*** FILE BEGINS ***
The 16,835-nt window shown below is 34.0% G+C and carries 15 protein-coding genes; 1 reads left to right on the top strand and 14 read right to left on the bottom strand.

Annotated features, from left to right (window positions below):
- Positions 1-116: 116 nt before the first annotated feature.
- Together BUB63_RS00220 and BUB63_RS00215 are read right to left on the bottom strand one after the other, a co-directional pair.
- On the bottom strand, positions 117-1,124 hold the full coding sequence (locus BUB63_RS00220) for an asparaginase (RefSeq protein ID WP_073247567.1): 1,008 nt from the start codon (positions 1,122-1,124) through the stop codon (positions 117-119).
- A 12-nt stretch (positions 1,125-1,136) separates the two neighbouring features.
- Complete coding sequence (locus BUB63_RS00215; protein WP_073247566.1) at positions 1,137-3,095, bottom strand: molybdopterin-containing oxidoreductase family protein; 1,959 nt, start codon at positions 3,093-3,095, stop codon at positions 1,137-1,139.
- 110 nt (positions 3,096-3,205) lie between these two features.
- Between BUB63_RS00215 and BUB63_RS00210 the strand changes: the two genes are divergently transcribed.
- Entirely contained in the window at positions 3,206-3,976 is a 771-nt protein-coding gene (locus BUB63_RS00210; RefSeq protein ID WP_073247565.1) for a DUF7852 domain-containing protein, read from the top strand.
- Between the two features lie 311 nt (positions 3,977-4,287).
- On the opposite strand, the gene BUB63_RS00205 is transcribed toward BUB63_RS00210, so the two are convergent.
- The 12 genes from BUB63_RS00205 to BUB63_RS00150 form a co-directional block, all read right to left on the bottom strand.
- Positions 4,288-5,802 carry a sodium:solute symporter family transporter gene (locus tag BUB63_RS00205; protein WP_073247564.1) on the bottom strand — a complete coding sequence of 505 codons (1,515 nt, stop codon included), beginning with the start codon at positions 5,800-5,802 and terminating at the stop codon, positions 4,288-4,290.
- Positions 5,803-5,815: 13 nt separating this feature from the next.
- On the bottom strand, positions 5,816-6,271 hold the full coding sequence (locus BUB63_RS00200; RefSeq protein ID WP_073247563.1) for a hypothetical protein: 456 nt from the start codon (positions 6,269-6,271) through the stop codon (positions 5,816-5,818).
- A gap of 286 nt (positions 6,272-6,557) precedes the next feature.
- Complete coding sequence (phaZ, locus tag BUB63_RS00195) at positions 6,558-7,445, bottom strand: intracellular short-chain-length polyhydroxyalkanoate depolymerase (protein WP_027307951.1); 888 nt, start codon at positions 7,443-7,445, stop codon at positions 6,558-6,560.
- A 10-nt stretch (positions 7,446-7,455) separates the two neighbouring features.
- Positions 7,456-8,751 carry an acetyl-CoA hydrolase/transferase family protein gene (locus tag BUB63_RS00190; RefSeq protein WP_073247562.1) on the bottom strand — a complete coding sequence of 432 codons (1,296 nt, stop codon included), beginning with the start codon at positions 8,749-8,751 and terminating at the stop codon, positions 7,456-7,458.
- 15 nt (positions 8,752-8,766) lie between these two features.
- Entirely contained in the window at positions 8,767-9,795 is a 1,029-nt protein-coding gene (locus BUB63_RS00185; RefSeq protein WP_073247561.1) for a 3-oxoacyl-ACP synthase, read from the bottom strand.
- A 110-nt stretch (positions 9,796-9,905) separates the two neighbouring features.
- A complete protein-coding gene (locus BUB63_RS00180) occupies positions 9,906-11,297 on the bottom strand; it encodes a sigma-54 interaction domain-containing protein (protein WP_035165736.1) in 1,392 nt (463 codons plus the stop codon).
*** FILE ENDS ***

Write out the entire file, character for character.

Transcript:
The 16,835-nt window shown below is 34.0% G+C and carries 15 protein-coding genes; 1 reads left to right on the top strand and 14 read right to left on the bottom strand.

Annotated features, from left to right (window positions below):
- Positions 1-116: 116 nt before the first annotated feature.
- Together BUB63_RS00220 and BUB63_RS00215 are read right to left on the bottom strand one after the other, a co-directional pair.
- On the bottom strand, positions 117-1,124 hold the full coding sequence (locus BUB63_RS00220) for an asparaginase (RefSeq protein ID WP_073247567.1): 1,008 nt from the start codon (positions 1,122-1,124) through the stop codon (positions 117-119).
- A 12-nt stretch (positions 1,125-1,136) separates the two neighbouring features.
- Complete coding sequence (locus BUB63_RS00215; protein WP_073247566.1) at positions 1,137-3,095, bottom strand: molybdopterin-containing oxidoreductase family protein; 1,959 nt, start codon at positions 3,093-3,095, stop codon at positions 1,137-1,139.
- 110 nt (positions 3,096-3,205) lie between these two features.
- Between BUB63_RS00215 and BUB63_RS00210 the strand changes: the two genes are divergently transcribed.
- Entirely contained in the window at positions 3,206-3,976 is a 771-nt protein-coding gene (locus BUB63_RS00210; RefSeq protein ID WP_073247565.1) for a DUF7852 domain-containing protein, read from the top strand.
- Between the two features lie 311 nt (positions 3,977-4,287).
- On the opposite strand, the gene BUB63_RS00205 is transcribed toward BUB63_RS00210, so the two are convergent.
- The 12 genes from BUB63_RS00205 to BUB63_RS00150 form a co-directional block, all read right to left on the bottom strand.
- Positions 4,288-5,802 carry a sodium:solute symporter family transporter gene (locus tag BUB63_RS00205; protein WP_073247564.1) on the bottom strand — a complete coding sequence of 505 codons (1,515 nt, stop codon included), beginning with the start codon at positions 5,800-5,802 and terminating at the stop codon, positions 4,288-4,290.
- Positions 5,803-5,815: 13 nt separating this feature from the next.
- On the bottom strand, positions 5,816-6,271 hold the full coding sequence (locus BUB63_RS00200; RefSeq protein ID WP_073247563.1) for a hypothetical protein: 456 nt from the start codon (positions 6,269-6,271) through the stop codon (positions 5,816-5,818).
- A gap of 286 nt (positions 6,272-6,557) precedes the next feature.
- Complete coding sequence (phaZ, locus tag BUB63_RS00195) at positions 6,558-7,445, bottom strand: intracellular short-chain-length polyhydroxyalkanoate depolymerase (protein WP_027307951.1); 888 nt, start codon at positions 7,443-7,445, stop codon at positions 6,558-6,560.
- A 10-nt stretch (positions 7,446-7,455) separates the two neighbouring features.
- Positions 7,456-8,751 carry an acetyl-CoA hydrolase/transferase family protein gene (locus tag BUB63_RS00190; RefSeq protein WP_073247562.1) on the bottom strand — a complete coding sequence of 432 codons (1,296 nt, stop codon included), beginning with the start codon at positions 8,749-8,751 and terminating at the stop codon, positions 7,456-7,458.
- 15 nt (positions 8,752-8,766) lie between these two features.
- Entirely contained in the window at positions 8,767-9,795 is a 1,029-nt protein-coding gene (locus BUB63_RS00185; RefSeq protein WP_073247561.1) for a 3-oxoacyl-ACP synthase, read from the bottom strand.
- A 110-nt stretch (positions 9,796-9,905) separates the two neighbouring features.
- A complete protein-coding gene (locus BUB63_RS00180) occupies positions 9,906-11,297 on the bottom strand; it encodes a sigma-54 interaction domain-containing protein (protein WP_035165736.1) in 1,392 nt (463 codons plus the stop codon).